Well, it looks like this crazy year is not letting up. Everyone is having a rough go of it, of course, but I have to say the future feels pretty bleak for us actors. Some of the on-camera gigs are starting to trickle in with sets opening up and filming taking place under extreme caution, but it feels like theatre isn’t going to be the same for a while. So let’s talk part-time work, and how to make it as lucrative as possible!

There are ways in which you can work smarter. Use your skills as an actor to get a job, and when you do – make sure you are tracking your expenses. Many actors think about expenses related to acting work, but few apply the same logic to their “survival jobs”. Guess what? Actors can absolutely claim expenses for other part-time work.

You might have read our other blogs about claiming clothing expenses as an actor, or how to file taxes on side gigs. Remember to keep on top of your admin! Track all of your expenses, as they still apply to the work you take on – especially on work that requires you to be self-employed, but also on any PAYE work.

A Barista pouring milk into coffee

Taking on Part-Time Work

Be Flexible

Work can be here one day and gone the next – as we have all found out over the last few months. The same goes for employers, who can have fluctuations in business volume week over week. It may be that part-time work is needed one week, then gone the next. This is OK!

Part of the hustle right now is being able to be flexible with part-time employers. If they know that they can count on you to show up when needed, then they are much more likely to call you in. And guess what? You can make significant earnings while working part-time! Using this opportunity to save for the future is going to give you a lot more flexibility when things start back up again.

Be Honest

First of all, don’t hide the fact that you are an actor from employers, as it is often considered a benefit. Many of the “non-theatre” employers I have been lucky enough to work with throughout my career have been thrilled to hire actors. We are generally punctual, come with excellent people skills, and bring a fun energy to the workplace.

Employers also should understand that the job that they are hiring you for isn’t your main career goal. I’m not saying you should lead the interview with “Hi, I don’t want this job really because I am an actor…”, but you should be able to work in that you are looking for part-time work in an area that is interesting to you while waiting for auditions to start back up.

Remember That This Isn’t Forever

It isn’t all doom and gloom – the job you are doing right now while acting work isn’t around is keeping you above water. When the time comes to move on, you can absolutely quit. Keep in mind, however, that you may need a reference for other non-acting work down the line, so be sure to give proper notice and part ways with your employer on good terms!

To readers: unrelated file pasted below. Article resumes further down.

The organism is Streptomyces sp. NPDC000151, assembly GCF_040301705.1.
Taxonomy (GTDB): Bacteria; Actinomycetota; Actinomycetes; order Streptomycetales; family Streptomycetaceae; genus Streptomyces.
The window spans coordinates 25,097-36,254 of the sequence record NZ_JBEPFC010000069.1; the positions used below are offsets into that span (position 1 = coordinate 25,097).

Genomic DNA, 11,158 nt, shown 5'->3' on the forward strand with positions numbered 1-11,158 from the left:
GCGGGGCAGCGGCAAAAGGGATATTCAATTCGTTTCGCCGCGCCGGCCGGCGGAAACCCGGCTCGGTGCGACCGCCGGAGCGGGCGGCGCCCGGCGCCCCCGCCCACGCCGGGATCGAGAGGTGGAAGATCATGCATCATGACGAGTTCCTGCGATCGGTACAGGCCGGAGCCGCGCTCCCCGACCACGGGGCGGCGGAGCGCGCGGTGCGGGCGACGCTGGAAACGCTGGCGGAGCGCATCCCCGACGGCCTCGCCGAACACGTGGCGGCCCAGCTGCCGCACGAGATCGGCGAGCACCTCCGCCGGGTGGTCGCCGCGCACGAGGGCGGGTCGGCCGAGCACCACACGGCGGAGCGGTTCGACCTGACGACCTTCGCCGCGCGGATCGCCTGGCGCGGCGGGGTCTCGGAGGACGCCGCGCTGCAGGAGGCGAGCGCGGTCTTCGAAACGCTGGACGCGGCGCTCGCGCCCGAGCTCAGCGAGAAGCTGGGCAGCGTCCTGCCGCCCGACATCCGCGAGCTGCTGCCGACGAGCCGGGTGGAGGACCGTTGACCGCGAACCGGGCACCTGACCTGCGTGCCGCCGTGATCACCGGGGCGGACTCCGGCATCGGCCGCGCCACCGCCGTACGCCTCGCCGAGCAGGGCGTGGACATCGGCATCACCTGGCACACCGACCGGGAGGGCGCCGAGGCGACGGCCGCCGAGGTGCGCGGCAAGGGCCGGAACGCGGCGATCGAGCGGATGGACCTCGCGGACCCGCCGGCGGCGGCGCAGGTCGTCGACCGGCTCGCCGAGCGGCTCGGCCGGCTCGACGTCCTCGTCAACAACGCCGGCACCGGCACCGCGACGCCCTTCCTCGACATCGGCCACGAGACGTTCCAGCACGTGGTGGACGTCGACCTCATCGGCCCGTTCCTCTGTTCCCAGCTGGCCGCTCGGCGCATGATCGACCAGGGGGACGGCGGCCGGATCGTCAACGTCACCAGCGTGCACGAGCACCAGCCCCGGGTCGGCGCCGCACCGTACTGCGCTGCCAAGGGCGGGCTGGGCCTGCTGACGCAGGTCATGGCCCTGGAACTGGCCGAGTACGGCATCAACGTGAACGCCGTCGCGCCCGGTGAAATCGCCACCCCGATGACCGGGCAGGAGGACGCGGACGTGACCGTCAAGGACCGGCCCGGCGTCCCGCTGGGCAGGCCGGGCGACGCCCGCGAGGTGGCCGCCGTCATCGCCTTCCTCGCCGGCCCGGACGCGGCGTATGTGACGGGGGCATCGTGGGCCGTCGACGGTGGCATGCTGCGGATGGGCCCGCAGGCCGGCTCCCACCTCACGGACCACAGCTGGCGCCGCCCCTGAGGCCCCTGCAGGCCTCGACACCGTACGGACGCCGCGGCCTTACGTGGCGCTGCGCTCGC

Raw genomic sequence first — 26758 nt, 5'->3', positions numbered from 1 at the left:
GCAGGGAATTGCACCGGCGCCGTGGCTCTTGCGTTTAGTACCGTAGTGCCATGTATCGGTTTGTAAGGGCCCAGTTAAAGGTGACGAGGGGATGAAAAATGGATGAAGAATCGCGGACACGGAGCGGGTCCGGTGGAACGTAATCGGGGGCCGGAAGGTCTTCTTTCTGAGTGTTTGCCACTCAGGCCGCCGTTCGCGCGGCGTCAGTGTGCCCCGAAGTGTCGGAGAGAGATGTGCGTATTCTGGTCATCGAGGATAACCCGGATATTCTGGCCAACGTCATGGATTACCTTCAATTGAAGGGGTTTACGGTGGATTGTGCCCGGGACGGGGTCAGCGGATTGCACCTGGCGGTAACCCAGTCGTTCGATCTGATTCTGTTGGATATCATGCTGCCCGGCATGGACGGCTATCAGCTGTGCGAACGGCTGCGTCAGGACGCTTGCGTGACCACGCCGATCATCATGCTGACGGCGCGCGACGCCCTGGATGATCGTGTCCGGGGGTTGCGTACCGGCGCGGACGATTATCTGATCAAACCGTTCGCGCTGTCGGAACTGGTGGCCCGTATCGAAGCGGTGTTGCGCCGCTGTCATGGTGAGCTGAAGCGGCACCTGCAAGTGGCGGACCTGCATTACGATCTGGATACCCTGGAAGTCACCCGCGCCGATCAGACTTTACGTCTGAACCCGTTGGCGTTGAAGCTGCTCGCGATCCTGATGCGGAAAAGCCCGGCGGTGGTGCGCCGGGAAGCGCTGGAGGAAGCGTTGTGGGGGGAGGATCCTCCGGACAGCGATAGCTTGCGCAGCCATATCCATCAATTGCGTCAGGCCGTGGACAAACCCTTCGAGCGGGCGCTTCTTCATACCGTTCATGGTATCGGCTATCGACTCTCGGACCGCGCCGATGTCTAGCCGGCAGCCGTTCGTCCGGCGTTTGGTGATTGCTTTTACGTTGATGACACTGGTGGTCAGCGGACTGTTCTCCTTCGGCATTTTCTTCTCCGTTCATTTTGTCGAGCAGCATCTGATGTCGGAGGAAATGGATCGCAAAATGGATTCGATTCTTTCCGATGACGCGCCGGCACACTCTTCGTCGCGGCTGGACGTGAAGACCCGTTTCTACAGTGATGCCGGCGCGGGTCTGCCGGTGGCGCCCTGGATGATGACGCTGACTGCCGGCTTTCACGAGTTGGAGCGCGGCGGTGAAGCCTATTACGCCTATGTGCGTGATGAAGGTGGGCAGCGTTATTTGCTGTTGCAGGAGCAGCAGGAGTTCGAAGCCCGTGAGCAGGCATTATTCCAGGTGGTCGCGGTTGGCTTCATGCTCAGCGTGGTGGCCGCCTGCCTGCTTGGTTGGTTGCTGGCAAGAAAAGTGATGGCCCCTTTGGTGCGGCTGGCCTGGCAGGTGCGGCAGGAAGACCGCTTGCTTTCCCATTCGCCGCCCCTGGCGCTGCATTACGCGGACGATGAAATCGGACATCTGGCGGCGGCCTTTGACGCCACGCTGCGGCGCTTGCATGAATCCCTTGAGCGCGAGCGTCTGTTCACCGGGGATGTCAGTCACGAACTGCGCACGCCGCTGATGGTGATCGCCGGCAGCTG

You Are Still an Actor

Don’t forget to keep your other skills sharpened. Scene work, monologues, networking, and working on your craft cost only time – don’t let them slip by the wayside! Work on your own material, write, and connect with other actors. Keep each other honest and accountable. The people who are continuing to work on their own skills are the people who will be the least rusty when acting work starts up again in earnest.

Keep Track of Your Expenses

If you need to travel to work for a part-time gig, you can claim it as an expense. If there is some work that you need to purchase any clothing for – great! It can count towards your expenses. Of course, knowing where the line is can be tricky, which is where The Showbiz Accountant comes in. I have my very own dedicated accountant, Keith, who can tell me when I am completely in the right to claim (such as my train ticket to a one-off gig) or completely in the wrong (a new 50-inch TV for “research”).

Summary

Whatever it is you end up doing, make sure you are staying calm and practical. Keep working on your craft in between work, and remember that you are an actor – even if you are taking work that feels miles away from the stage. Organization is key – make a note of any expenses, and if you are having any issues with what to claim and what not to claim, think about investing in an accountant that specializes in acting work. With the complexities of the tax system, it can save you money in the long run. Contact The Showbiz Accountant for a free evaluation.

 

Can Actors Take Temporary Work and Still Claim Expenses?

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